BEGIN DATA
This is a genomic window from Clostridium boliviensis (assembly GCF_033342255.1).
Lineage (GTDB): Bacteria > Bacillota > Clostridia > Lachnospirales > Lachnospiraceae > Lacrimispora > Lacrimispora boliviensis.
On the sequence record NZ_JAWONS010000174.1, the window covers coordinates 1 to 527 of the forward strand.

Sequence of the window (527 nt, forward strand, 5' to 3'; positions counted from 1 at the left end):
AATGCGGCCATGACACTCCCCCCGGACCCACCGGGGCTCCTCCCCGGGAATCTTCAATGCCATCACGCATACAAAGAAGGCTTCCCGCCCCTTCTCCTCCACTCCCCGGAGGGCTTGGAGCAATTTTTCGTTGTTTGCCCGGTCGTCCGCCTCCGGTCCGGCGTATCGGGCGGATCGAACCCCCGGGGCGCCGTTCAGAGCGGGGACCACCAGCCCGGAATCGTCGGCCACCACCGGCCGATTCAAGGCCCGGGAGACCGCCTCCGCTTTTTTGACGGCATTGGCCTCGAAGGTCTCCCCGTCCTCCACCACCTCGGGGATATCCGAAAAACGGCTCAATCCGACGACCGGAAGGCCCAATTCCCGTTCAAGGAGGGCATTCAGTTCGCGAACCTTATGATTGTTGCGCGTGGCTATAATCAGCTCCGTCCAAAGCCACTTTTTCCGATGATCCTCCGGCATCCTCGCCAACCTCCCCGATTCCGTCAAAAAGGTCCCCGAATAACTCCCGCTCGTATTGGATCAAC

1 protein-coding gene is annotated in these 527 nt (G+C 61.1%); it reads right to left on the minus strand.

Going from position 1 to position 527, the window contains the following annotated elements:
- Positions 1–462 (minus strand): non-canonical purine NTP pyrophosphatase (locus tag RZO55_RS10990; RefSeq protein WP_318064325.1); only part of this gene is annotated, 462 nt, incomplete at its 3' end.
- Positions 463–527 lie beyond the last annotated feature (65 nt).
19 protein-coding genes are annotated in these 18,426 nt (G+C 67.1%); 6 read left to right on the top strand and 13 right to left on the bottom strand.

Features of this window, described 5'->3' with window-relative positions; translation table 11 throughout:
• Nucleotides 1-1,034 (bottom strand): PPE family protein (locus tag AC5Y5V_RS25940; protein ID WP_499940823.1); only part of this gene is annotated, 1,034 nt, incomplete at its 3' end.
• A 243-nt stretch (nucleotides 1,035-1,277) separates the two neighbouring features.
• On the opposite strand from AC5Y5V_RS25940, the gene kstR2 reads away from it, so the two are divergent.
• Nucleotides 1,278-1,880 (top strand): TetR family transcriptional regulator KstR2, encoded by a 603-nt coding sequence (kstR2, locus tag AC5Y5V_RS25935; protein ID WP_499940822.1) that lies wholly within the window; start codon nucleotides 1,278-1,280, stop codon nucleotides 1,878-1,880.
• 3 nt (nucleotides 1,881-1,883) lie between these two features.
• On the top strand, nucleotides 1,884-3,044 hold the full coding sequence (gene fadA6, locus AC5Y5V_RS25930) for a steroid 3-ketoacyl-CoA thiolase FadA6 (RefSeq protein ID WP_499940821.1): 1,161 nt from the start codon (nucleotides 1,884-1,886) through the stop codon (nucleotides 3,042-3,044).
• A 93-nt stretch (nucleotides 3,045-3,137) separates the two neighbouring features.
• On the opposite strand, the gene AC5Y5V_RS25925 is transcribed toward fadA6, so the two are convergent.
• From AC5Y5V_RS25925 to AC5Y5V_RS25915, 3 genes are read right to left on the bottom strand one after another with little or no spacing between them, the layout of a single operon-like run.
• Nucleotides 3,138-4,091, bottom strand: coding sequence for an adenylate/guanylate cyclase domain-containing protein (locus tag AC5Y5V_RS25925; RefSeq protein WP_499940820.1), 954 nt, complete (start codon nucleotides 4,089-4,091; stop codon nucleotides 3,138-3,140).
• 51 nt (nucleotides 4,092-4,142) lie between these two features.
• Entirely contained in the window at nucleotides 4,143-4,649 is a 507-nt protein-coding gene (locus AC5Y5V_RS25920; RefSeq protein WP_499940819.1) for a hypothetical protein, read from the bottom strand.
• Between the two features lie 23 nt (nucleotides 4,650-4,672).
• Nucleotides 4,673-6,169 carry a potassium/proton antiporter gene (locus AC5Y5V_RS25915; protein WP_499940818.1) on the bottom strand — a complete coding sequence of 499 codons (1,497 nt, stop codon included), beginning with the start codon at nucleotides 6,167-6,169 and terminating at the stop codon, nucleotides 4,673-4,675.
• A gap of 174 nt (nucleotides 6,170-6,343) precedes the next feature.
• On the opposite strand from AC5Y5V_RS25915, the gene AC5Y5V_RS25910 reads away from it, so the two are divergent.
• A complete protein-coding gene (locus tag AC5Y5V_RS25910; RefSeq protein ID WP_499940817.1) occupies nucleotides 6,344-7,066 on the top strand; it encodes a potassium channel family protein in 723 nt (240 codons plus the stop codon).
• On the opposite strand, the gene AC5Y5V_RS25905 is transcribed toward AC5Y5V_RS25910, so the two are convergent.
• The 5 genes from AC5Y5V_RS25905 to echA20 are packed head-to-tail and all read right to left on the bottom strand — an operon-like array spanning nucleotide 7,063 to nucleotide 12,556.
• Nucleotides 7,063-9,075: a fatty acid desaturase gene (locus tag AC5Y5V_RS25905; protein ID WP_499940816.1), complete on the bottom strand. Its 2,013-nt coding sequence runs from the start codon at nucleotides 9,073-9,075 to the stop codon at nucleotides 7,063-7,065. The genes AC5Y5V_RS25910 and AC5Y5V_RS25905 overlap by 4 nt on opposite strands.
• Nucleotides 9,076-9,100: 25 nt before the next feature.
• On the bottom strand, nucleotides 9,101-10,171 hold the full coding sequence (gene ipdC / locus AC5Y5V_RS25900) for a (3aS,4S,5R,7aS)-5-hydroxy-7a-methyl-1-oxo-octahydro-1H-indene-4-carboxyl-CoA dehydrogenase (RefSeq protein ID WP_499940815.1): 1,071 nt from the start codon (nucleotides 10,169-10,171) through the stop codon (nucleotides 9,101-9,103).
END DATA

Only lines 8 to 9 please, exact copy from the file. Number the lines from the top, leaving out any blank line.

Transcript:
- Positions 1–462 (minus strand): non-canonical purine NTP pyrophosphatase (locus tag RZO55_RS10990; RefSeq protein WP_318064325.1); only part of this gene is annotated, 462 nt, incomplete at its 3' end.
- Positions 463–527 lie beyond the last annotated feature (65 nt).